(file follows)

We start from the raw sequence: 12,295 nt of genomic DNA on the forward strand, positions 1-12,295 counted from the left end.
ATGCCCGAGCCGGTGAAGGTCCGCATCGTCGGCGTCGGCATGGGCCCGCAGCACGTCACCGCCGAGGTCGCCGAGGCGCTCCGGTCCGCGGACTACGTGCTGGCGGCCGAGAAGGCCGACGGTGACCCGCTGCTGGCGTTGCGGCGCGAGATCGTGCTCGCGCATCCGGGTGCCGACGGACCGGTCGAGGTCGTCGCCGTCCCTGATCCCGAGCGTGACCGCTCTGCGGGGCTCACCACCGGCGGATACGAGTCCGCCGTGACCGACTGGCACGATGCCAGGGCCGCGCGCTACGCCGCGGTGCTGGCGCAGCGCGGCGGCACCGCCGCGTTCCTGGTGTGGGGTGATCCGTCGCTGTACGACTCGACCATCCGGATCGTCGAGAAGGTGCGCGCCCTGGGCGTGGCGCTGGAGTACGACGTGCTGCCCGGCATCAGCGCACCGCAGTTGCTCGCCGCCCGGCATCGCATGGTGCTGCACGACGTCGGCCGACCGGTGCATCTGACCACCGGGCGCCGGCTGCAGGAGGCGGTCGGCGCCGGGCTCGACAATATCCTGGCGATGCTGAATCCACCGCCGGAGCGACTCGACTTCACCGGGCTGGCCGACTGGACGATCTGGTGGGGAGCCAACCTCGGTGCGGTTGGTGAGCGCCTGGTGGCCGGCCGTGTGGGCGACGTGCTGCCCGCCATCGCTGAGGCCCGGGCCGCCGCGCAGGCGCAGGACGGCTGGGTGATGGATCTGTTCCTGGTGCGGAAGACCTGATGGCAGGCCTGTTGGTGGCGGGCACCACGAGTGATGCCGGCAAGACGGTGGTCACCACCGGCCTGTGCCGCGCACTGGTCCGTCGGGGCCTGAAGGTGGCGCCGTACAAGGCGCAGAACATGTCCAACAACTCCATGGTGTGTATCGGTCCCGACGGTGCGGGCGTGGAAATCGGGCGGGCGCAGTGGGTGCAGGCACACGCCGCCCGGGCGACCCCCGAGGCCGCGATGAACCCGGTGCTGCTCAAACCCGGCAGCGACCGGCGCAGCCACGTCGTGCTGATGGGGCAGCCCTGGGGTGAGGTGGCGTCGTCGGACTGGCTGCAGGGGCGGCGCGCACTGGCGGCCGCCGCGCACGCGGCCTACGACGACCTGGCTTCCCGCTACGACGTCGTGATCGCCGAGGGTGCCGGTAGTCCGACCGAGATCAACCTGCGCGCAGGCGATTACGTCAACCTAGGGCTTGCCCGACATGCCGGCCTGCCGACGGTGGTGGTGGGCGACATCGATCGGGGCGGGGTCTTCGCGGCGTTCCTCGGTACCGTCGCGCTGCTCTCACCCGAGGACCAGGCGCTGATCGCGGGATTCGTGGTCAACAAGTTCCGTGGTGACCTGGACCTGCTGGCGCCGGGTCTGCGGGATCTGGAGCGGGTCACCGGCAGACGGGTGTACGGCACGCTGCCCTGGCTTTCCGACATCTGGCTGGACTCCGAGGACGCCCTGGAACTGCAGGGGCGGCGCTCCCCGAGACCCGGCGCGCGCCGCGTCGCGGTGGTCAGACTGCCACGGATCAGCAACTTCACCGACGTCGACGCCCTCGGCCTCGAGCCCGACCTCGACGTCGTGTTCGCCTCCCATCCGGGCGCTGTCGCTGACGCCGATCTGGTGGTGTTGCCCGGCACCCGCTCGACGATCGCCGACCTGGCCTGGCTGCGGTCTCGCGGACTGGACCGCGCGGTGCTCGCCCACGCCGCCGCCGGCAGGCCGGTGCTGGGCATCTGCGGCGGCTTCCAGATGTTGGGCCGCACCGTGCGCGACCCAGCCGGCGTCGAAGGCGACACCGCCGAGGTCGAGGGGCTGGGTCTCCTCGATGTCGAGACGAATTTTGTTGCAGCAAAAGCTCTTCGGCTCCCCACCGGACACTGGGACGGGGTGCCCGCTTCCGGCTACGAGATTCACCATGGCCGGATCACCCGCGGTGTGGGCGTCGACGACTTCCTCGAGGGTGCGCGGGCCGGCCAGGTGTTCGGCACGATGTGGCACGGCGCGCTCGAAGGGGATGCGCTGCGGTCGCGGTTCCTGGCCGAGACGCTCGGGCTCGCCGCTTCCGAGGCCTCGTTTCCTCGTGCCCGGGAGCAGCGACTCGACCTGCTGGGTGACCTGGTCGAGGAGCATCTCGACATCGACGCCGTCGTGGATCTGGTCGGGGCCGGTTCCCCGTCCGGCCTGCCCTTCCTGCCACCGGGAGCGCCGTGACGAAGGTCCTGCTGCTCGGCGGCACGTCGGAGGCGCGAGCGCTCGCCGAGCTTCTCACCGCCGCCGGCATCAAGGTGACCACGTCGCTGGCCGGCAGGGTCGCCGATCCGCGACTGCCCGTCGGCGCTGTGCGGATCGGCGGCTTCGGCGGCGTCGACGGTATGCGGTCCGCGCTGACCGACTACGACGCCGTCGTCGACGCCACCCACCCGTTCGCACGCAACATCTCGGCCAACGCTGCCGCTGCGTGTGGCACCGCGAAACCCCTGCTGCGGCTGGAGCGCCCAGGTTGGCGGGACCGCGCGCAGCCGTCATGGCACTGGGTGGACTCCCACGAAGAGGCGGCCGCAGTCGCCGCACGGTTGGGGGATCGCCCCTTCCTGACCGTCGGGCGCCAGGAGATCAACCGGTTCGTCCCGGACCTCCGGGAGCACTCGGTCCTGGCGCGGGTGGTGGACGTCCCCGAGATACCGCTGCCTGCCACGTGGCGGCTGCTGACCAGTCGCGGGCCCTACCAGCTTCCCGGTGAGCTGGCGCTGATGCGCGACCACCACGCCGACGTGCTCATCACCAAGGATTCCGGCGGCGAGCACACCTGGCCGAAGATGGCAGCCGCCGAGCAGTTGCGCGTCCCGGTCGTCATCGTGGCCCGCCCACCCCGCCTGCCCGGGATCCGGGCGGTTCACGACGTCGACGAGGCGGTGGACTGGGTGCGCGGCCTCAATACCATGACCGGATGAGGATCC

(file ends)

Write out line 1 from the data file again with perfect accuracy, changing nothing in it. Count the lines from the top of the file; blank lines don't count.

We start from the raw sequence: 12,295 nt of genomic DNA on the forward strand, positions 1-12,295 counted from the left end.